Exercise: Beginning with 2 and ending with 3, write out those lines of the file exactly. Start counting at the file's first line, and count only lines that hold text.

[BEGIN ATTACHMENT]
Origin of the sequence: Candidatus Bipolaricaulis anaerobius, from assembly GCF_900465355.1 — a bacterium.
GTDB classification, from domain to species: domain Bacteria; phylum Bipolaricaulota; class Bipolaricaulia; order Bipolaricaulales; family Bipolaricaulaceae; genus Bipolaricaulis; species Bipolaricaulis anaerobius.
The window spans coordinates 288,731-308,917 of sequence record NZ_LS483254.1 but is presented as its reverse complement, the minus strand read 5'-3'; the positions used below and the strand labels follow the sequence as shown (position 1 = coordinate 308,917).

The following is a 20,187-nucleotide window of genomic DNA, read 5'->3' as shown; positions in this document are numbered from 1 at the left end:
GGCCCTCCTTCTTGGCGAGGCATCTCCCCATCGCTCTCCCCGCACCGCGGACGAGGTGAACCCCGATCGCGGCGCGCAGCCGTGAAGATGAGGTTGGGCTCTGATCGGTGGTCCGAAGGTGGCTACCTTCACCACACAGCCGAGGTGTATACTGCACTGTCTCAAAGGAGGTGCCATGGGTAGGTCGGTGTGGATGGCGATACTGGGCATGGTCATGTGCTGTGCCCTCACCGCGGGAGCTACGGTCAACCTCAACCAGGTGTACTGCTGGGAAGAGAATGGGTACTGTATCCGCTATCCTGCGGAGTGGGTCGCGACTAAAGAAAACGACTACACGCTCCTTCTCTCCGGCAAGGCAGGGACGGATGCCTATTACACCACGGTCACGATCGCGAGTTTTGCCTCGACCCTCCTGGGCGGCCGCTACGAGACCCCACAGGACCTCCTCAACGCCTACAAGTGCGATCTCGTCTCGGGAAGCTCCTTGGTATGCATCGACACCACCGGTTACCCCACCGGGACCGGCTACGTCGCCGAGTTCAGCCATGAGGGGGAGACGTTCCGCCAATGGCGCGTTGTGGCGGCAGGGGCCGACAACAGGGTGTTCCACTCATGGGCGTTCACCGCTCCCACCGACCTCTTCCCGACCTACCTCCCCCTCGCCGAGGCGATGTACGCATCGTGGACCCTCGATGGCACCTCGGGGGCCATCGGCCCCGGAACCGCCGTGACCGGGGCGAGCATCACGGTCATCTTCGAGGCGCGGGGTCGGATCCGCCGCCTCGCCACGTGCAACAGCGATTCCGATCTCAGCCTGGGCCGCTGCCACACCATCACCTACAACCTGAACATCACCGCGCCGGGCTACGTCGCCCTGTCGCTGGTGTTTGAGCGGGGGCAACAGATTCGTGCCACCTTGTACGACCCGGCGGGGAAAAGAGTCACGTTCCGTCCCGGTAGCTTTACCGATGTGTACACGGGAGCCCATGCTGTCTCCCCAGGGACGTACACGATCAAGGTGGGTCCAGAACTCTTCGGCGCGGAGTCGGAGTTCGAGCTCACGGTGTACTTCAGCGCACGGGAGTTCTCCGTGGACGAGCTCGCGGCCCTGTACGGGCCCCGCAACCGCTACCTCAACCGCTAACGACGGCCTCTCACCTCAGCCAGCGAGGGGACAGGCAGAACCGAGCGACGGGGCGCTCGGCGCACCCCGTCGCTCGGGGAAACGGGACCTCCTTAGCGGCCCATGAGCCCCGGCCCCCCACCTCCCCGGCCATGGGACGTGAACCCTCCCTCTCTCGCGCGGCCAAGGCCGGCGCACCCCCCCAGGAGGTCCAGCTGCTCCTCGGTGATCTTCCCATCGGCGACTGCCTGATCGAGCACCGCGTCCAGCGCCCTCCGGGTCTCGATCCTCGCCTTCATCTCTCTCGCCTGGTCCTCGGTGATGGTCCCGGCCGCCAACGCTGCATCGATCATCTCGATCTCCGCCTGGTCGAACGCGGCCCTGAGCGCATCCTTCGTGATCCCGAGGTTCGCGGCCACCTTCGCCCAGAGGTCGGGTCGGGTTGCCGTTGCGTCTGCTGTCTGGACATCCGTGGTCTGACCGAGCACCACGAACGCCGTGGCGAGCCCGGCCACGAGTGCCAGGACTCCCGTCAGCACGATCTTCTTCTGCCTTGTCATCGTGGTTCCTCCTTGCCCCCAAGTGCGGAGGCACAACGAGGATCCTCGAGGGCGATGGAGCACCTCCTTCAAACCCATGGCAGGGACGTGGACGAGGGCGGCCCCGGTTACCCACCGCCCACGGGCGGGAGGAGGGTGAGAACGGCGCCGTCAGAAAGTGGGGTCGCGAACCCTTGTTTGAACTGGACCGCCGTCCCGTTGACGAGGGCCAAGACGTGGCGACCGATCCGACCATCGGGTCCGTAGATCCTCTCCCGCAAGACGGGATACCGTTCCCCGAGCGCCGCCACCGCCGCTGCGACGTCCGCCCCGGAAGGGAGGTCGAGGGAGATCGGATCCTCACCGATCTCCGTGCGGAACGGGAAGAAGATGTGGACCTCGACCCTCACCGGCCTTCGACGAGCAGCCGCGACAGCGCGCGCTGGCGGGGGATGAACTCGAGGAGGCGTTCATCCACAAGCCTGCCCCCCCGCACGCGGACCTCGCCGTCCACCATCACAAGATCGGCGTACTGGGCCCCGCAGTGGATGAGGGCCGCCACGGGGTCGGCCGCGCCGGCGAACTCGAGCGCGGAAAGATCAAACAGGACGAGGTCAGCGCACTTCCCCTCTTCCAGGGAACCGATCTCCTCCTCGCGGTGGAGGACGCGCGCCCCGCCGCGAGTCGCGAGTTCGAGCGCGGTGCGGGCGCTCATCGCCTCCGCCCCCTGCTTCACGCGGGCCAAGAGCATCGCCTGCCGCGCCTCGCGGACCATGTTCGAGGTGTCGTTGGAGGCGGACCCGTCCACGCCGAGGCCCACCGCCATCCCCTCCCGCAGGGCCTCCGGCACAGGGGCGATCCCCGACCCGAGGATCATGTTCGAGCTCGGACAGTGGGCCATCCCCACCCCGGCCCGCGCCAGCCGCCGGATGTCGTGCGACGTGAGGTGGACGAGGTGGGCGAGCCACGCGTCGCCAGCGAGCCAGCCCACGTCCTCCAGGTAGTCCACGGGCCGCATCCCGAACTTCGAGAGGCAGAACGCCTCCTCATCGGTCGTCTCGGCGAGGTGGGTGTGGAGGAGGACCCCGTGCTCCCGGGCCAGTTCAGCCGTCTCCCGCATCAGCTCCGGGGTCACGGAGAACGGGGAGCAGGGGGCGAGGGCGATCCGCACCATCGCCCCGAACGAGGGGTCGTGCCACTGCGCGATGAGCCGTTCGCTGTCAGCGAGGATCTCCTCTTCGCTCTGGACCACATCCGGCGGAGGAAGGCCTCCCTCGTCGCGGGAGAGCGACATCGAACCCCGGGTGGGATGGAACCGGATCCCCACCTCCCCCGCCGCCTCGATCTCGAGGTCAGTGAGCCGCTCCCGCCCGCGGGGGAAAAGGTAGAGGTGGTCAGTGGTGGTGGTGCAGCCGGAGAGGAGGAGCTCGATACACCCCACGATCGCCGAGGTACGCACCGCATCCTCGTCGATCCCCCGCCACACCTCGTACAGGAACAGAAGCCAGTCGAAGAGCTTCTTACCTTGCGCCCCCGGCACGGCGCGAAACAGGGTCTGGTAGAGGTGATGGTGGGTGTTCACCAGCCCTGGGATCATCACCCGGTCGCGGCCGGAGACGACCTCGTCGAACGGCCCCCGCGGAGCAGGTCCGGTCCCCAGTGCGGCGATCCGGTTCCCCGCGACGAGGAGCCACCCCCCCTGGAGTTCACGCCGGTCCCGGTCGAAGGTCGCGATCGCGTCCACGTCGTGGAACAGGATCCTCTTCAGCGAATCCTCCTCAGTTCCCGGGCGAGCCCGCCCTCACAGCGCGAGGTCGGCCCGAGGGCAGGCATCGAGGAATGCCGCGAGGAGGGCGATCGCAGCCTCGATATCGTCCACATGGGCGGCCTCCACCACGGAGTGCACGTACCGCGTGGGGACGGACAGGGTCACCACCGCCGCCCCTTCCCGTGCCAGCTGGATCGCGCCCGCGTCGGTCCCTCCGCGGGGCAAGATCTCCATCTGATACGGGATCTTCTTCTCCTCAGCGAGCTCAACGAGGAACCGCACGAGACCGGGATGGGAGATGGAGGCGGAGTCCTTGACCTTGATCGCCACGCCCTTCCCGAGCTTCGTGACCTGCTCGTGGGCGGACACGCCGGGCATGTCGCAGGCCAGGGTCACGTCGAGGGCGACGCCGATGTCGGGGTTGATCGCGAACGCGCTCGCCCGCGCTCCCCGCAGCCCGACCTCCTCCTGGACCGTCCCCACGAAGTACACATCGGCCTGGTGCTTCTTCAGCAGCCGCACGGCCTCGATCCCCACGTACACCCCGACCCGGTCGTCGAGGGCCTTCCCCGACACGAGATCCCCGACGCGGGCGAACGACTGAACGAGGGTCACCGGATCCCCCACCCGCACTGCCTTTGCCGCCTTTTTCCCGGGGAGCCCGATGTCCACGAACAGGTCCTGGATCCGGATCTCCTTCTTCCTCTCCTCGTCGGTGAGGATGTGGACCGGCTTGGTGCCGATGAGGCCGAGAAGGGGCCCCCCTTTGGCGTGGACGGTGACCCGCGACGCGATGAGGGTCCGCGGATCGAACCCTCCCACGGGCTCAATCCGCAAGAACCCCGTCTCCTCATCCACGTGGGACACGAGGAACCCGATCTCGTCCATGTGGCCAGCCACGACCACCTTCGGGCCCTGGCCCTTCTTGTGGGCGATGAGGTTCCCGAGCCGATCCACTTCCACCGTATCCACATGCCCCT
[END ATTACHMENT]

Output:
GTDB classification, from domain to species: domain Bacteria; phylum Bipolaricaulota; class Bipolaricaulia; order Bipolaricaulales; family Bipolaricaulaceae; genus Bipolaricaulis; species Bipolaricaulis anaerobius.
The window spans coordinates 288,731-308,917 of sequence record NZ_LS483254.1 but is presented as its reverse complement, the minus strand read 5'-3'; the positions used below and the strand labels follow the sequence as shown (position 1 = coordinate 308,917).